Everyone wants to live independently for as long as possible as they age. This means not just taking care of your body, but keeping your mind sharp as well. Normal brain aging can result in difficulty remembering names and numbers, having trouble learning something new, and finding that you can no longer multitask the way you used to. While it doesn't always point to Alzheimer's disease and other dementias, it makes sense that it's something about which people worry. The best time to start improving your brain function is right now since these changes can even start as early as your 30s. Here are our favorite tips for sharpening your mind.
When you challenge your brain with mental exercises, it is believed to help maintain your individual brain cells and stimulate neural communication. Take classes at your local community college, solve puzzles, join book clubs, and pick up new hobbies that will challenge you to develop skills such as photography or French cooking.
There is compelling evidence that being active helps to prevent cognitive decline. One reason is that it helps clear the brain of amyloid, a protein fragment that is found in Alzheimer's. You don't have to run a marathon, but find ways to get your heart rate up for 20 to 30 minutes most days of the week. Take the stairs, dance around your living room, do jumping jacks in front of the television, and walk your dog.
Follow the Mediterranean diet.
The Mediterranean diet has been shown to slow and even prevent Alzheimer's disease. This plant-based diet is particularly rich in fruits, vegetables, and lean protein sources including fish, nuts, and legumes. Healthy fats like those from olive oil and fatty fish are also prominently featured in this diet. Eat eggs, dairy, and poultry moderately, and red meat only once in a while. User herbs and spices instead of salt to flavor your meals. Choose whole grains over refined grain products. If you drink alcohol, drink in moderation – no more than 5 ounces of wine per day for women and 10 ounces per day for men.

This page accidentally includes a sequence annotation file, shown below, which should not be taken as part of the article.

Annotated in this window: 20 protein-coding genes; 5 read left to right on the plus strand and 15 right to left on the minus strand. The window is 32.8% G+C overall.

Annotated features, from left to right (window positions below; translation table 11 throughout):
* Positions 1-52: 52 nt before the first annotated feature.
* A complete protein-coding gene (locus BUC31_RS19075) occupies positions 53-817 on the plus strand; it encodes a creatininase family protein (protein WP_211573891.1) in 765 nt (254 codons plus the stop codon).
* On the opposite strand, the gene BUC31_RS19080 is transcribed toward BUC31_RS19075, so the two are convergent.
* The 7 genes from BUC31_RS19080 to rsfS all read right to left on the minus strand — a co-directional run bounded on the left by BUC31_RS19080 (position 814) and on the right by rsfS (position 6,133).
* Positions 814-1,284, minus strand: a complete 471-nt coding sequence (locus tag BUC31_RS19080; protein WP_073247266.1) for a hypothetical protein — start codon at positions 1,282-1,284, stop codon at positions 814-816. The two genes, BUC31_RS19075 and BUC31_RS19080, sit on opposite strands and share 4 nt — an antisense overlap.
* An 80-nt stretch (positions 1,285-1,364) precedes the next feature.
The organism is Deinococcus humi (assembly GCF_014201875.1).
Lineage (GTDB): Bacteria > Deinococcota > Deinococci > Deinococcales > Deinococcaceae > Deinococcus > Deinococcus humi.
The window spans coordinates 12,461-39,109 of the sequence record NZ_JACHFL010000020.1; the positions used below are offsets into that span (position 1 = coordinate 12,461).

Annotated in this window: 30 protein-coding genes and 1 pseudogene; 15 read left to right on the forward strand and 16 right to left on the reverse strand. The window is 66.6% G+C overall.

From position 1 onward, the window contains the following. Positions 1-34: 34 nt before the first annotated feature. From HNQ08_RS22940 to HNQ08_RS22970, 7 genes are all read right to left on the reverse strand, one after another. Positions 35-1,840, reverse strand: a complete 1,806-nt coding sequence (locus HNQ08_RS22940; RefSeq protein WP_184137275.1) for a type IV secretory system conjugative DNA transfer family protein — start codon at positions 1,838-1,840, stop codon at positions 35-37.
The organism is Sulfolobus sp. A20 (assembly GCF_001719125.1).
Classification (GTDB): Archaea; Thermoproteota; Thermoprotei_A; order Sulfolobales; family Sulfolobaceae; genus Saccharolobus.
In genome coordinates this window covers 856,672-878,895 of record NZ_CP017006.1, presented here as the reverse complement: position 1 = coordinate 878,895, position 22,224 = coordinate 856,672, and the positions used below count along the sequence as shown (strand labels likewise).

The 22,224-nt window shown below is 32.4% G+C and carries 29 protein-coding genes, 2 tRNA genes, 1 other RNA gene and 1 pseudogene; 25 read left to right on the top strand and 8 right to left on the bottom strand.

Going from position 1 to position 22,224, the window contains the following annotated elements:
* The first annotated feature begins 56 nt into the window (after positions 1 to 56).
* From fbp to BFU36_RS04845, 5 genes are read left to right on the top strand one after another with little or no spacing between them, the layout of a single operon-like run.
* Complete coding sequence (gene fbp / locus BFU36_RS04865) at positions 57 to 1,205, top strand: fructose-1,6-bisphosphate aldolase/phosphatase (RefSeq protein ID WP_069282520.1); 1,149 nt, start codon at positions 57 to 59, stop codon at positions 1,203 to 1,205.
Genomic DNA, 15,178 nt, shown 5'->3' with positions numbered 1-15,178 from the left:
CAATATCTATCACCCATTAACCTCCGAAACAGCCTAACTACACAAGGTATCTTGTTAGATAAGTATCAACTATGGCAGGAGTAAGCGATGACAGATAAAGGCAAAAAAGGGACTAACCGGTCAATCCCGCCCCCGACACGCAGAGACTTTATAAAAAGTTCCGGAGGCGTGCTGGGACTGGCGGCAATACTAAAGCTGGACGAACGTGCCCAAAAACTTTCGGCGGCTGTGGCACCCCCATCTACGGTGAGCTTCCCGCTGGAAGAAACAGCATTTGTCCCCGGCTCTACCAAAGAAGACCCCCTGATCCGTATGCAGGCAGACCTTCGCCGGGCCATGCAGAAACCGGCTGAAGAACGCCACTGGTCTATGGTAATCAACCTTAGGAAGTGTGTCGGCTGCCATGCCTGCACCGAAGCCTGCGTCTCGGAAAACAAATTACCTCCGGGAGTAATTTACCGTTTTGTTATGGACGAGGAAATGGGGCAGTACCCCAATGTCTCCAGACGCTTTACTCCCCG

Get enough sleep.
Sleeping seven to eight hours a night may also prevent Alzheimer's and help keep your mind sharp. Start powering off your computer and closing your phone at least 30 minutes before you plan to go to bed since the blue light from digital screens interfere with the production of the sleep hormone melatonin. If you have trouble falling asleep, develop a relaxing bedtime routine and stick to it. You may need to set an alarm to remind yourself when it's time to get ready for bed.
Keep your cholesterol in check.
High cholesterol levels are associated with an increased risk for dementia. Cholesterol is made in the liver, and as such, also only comes from animal products (plants don't have livers). Choose more meatless meals, read food labels, and choose plant-based fats (like olive oil) over animal fats (such as lard).